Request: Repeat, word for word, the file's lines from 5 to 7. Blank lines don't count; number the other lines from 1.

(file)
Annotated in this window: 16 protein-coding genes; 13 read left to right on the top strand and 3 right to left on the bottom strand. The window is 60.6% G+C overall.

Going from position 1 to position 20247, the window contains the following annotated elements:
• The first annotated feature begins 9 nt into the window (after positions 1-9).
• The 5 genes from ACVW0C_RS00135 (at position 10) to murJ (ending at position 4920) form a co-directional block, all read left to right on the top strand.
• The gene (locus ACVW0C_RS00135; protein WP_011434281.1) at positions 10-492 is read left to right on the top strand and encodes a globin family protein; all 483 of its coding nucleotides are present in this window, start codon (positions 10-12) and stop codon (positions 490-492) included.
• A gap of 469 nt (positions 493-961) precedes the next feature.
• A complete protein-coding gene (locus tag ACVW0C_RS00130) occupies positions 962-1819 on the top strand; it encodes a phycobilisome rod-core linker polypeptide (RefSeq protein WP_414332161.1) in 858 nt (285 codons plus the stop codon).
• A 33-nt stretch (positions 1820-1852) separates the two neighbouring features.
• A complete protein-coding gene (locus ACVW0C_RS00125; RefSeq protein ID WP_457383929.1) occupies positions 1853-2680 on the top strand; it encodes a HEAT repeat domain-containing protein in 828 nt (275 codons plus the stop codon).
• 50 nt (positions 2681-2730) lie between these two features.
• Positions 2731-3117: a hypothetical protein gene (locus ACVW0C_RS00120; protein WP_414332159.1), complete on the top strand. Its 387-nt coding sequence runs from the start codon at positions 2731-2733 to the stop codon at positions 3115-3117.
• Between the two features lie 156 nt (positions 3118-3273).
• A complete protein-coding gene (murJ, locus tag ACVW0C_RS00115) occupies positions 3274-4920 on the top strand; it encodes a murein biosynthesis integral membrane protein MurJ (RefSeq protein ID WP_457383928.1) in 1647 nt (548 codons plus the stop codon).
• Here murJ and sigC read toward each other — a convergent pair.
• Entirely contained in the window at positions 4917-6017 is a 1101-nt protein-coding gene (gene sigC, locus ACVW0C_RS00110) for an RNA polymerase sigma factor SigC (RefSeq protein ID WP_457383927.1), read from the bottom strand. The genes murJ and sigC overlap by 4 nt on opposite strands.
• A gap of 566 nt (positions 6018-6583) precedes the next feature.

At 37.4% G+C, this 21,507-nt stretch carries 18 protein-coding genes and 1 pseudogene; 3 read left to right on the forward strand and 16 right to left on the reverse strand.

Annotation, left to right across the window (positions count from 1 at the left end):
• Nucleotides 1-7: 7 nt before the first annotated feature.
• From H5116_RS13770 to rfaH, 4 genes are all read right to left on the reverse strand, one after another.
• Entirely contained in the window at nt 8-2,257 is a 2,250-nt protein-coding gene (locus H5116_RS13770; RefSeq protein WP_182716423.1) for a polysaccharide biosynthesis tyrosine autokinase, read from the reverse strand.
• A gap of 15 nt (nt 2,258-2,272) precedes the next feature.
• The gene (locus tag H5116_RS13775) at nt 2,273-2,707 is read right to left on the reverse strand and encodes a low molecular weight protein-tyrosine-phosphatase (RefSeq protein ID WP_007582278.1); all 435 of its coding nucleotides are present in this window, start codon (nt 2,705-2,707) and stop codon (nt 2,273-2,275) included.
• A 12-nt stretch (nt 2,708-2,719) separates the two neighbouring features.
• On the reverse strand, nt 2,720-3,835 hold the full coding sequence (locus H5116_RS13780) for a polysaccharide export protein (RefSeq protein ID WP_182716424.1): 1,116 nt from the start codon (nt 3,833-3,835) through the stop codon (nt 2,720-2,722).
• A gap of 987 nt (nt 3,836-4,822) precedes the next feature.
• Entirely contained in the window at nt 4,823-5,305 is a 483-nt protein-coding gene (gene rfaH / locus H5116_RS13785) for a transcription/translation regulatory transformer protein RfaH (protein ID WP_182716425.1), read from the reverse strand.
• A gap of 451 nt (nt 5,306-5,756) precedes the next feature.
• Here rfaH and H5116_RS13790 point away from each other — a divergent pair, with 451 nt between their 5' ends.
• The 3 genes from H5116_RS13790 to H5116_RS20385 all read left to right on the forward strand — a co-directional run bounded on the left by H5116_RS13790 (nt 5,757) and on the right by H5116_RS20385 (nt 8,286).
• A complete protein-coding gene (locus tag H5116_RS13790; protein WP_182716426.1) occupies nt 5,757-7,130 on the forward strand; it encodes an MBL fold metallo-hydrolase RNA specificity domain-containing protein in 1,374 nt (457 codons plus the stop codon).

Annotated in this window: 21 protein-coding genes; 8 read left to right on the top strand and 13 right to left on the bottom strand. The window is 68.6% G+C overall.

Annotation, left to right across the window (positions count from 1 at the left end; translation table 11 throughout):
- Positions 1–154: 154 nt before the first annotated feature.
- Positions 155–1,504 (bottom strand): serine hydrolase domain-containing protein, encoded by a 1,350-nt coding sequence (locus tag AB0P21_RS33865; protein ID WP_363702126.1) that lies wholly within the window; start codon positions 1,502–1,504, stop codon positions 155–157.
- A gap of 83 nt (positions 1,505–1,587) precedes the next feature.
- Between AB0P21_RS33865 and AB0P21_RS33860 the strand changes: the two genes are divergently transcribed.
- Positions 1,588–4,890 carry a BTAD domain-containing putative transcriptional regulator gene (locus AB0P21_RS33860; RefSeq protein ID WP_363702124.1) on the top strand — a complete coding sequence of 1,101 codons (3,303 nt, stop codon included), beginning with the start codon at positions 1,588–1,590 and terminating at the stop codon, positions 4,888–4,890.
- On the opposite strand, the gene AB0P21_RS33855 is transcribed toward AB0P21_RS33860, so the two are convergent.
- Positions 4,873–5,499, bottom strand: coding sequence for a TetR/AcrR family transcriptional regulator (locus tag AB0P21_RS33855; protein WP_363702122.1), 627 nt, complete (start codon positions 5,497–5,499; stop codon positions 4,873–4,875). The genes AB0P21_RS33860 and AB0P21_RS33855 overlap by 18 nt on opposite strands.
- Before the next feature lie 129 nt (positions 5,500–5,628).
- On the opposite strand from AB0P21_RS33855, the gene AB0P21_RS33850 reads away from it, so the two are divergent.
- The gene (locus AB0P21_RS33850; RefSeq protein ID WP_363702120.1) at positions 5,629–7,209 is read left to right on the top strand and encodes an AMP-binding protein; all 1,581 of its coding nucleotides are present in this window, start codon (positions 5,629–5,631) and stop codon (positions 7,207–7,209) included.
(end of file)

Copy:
• The gene (locus ACVW0C_RS00135; protein WP_011434281.1) at positions 10-492 is read left to right on the top strand and encodes a globin family protein; all 483 of its coding nucleotides are present in this window, start codon (positions 10-12) and stop codon (positions 490-492) included.
• A gap of 469 nt (positions 493-961) precedes the next feature.
• A complete protein-coding gene (locus tag ACVW0C_RS00130) occupies positions 962-1819 on the top strand; it encodes a phycobilisome rod-core linker polypeptide (RefSeq protein WP_414332161.1) in 858 nt (285 codons plus the stop codon).